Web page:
FDA Approves H1N1 Vaccines

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The most current information on the H1N1 flu can be found at the CDC Web site: www.cdc.gov. The County of San Diego website: www.sdcounty.ca.gov or by calling 211.

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....The Food and Drug Administration approved the pandemic H1N1 influenza vaccine from four different manufacturers, clearing the way for the vaccine to be administered as soon as enough of it is available. The approval was announced to Congress by Health and Human Services Secretary Kathleen INFLUENZA VACCINESSebelius.

The vaccines will be distributed nationally after the initial lots become available, which is expected within the next four weeks.Potential side effects of the H1N1 vaccines are expected to be similar to those of seasonal flu vaccines. People with severe or life-threatening allergies to chicken eggs, or to any other substance in the vaccine, should not be vaccinated.

For the injected vaccine, the most common side effect is soreness at the injection site. Other side effects may include mild fever, body aches, and fatigue for a few days after the inoculation. For the nasal spray vaccine, the most common side effects include runny nose or nasal congestion for all ages, sore throats in adults, and -- in children 2 to 6 years old -- fever.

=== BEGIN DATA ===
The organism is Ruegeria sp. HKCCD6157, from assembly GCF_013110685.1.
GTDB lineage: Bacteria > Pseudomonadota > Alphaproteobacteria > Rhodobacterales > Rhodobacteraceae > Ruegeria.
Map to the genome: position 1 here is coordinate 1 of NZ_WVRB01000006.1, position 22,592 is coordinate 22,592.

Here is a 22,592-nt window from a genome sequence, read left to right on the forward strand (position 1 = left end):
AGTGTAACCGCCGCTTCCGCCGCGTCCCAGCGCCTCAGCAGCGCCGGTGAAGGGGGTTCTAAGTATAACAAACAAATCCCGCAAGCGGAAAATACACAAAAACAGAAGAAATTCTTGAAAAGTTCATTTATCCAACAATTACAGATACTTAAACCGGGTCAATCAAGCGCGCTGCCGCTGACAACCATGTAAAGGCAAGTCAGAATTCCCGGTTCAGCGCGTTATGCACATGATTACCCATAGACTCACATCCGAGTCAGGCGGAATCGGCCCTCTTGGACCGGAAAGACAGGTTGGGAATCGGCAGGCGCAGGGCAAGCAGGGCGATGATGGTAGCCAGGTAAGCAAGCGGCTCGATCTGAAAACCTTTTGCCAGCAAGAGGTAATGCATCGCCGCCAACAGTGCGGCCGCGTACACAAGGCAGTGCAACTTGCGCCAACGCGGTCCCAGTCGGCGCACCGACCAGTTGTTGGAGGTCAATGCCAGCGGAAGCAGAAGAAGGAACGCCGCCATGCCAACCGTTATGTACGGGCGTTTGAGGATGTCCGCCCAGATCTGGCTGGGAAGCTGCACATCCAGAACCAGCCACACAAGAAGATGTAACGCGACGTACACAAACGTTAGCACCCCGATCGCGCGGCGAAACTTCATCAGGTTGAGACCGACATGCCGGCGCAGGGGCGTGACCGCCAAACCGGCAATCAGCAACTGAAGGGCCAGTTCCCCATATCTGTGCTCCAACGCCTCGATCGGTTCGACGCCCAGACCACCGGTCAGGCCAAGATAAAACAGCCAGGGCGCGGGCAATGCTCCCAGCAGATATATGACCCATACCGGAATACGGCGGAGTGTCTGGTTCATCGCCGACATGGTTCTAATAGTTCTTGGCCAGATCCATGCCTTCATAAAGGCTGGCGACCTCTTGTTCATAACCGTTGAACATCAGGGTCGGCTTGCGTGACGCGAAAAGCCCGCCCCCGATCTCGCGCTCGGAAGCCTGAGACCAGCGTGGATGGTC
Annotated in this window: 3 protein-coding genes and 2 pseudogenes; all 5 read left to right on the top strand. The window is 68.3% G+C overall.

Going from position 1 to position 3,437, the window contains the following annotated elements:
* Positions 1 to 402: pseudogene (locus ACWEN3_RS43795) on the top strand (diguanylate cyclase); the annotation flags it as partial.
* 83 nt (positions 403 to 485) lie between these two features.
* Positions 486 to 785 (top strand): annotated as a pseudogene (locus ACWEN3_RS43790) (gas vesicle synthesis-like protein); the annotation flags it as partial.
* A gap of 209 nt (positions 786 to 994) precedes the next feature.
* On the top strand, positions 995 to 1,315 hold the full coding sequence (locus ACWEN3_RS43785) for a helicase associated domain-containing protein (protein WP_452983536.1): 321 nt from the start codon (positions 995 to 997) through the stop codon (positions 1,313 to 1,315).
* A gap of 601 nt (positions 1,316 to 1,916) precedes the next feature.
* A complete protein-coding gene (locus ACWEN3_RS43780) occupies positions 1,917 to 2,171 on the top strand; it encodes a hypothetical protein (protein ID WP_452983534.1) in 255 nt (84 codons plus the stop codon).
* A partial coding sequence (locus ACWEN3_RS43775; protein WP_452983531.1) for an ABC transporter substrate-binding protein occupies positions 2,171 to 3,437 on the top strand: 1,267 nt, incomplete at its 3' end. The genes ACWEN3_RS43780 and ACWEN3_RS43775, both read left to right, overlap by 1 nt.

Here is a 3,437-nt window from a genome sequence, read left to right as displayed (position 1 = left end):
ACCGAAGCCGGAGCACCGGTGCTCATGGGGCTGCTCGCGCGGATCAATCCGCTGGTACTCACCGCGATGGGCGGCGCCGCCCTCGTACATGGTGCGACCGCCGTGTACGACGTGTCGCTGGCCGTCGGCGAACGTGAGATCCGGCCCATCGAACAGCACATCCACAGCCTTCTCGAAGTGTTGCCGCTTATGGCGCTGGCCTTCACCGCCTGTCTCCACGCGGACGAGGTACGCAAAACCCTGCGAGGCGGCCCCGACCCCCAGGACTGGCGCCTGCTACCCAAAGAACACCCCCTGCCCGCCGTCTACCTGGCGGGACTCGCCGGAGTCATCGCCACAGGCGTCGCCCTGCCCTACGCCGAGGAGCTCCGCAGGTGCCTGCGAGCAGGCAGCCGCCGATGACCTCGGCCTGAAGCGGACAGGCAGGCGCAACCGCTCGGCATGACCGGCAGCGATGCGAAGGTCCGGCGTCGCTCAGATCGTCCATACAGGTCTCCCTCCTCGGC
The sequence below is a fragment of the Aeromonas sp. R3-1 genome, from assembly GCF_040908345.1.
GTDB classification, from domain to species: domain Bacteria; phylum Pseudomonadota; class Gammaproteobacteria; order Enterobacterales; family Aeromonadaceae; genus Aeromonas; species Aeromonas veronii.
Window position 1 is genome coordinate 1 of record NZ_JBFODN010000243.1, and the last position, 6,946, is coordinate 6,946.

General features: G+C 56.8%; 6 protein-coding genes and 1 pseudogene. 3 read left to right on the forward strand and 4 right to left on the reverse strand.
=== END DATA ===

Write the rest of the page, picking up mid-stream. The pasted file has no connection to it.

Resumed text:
As with any medical product, unexpected or rare serious adverse events may occur. The FDA is working closely with governmental and nongovernmental organizations to enhance the capacity for adverse event monitoring, information sharing and analysis during and after the 2009 H1N1 vaccination program. In the U.S. Department of Health and Human Services, these agencies include the Centers for Disease Control and Prevention.

Officials from the National Institute of Allergy and Infectious Diseases announced Friday that the vaccine was safe and produced adequate immunity with only one dose. Researchers had feared that two doses would be required, limiting the amount of vaccine available and complicating the logistics for delivering it.

The United States has ordered enough vaccine for 195 million doses, meaning that "We will have enough vaccine available for everyone," Sebelius said. About 45 million doses are expected to be available by the middle of October, and officials are targeting those in the highest-risk groups -- primarily pregnant women and healthcare workers. Many people fear the vaccine because of its supposed "experimental" nature and perceived safety issues, but government scientists note that it is virtually identical to the seasonal flu vaccine, which has been given safely to hundreds of millions of people.




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